Finding A Vet To Diagnose Scab Problem On Pet Rat

Posted by Big Rat on Campus on Apr 4, 2014 in Rat News | Subscribe

Ectoparasites or other conditions could cause scabs like this on a rat, so an exam by a veterinarian is the best way to find out what’s going on.

Q: My pet rat, Cashmere, has had many small scabs on her body, below her right ear going down the side of her body. I looked it up and think it is mites, but I’m not positive. How do I find a veterinarian who treats rats?

A: Thank you for sending the pictures. It is difficult to tell exactly what is wrong looking at the pictures, but I agree that mites are a possibility. Mites are just one form of ectoparasite we worry about in rats. Lice are another form of ectoparasite that can infect pet rats.

Other conditions can cause the hair and skin to look as they do in your pictures. For that reason, as you mention, visiting a veterinarian who treats rats makes a lot of sense.

Treatment of ectoparasites starts with identifying the ectoparasite. Some ectoparasites spend their entire life cycle on the animal. Those parasites are easier to treat as all we need to do is treat the pet and the immediate area, such as the enclosure, in which the pet lives. Other ectoparasites only spend part of their life cycle on the animal but leave the pet to lay eggs. Those eggs can be found anywhere in the house. This makes treating and eliminating those parasites much more involved. In those cases, we have to treat not only the pet but also treat the entire house to remove any parasites and eggs in the carpet, furniture or other areas of the home.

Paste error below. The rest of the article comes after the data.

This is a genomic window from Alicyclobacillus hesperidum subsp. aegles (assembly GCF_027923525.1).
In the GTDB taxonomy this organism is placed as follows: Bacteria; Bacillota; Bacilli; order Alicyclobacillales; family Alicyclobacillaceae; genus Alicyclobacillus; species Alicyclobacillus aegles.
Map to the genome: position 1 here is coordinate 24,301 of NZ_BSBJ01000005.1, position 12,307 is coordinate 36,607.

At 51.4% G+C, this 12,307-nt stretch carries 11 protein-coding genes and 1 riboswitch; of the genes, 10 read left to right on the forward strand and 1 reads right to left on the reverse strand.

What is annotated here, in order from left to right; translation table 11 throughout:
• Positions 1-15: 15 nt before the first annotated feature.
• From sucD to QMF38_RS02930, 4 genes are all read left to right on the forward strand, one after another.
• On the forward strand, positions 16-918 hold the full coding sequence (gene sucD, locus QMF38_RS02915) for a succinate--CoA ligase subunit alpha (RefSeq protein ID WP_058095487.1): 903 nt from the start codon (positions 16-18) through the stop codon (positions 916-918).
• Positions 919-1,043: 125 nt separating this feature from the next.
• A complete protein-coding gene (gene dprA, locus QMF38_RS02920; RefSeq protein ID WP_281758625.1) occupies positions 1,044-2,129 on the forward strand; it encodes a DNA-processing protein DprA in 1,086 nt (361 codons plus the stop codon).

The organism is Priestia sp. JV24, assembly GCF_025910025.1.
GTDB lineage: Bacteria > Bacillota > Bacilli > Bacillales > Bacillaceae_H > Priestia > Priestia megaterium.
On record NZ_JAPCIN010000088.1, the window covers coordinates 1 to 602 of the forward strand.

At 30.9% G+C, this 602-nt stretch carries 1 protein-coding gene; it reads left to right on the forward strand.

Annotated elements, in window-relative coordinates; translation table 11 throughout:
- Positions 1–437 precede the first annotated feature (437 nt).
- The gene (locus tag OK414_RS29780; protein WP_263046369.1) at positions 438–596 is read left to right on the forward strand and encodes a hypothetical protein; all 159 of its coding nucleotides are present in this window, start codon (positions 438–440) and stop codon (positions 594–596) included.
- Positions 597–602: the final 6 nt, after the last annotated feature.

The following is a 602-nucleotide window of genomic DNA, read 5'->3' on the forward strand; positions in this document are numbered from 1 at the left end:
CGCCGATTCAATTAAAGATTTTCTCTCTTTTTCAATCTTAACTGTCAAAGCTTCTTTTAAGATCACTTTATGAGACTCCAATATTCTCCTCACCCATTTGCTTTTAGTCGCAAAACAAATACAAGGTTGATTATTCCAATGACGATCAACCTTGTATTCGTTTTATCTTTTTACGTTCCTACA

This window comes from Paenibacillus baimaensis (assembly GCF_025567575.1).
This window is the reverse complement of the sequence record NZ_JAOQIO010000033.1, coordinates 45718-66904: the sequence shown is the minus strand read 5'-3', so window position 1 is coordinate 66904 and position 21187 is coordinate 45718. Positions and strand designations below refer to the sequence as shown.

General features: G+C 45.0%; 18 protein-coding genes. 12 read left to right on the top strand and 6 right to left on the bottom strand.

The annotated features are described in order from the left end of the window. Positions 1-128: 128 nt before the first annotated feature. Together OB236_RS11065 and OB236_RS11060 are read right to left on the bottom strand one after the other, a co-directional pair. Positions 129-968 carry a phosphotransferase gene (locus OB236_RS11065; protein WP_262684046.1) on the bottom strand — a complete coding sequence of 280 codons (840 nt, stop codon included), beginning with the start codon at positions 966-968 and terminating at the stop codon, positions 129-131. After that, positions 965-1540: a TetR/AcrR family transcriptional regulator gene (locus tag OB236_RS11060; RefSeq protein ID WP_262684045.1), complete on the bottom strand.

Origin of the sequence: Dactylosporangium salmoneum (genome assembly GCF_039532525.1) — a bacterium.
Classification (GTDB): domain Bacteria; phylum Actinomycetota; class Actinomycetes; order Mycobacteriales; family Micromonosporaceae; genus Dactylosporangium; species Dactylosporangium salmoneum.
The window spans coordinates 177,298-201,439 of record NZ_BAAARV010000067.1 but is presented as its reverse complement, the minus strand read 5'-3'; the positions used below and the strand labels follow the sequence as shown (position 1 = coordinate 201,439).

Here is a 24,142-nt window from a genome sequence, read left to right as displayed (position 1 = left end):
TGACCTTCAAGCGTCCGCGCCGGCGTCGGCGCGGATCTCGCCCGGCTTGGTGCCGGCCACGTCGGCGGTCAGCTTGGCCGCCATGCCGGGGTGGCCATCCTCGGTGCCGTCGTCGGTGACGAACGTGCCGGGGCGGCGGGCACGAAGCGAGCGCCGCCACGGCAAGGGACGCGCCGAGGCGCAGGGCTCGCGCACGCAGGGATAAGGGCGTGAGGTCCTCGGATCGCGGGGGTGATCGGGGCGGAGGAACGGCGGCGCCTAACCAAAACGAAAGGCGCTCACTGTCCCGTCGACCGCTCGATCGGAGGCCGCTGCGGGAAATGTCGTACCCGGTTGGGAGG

The best way to find a veterinarian who treats rats is through personal recommendations. There are many active clubs for rat owners, and members of those clubs are the best resource for recommendations.

[An Internet search could help you locate a local rat club or organization. National rat clubs or organizations include the American Fancy Rat And Mouse Association and The Rat Fan Club, both of which have an extensive list of links to other rat organizations. Another resource is the Association of Exotic Mammal Veterinarians, which has a search function for veterinarians on its website. There is also a list of veterinarians on this website. Click here to visit that page.— Editors]

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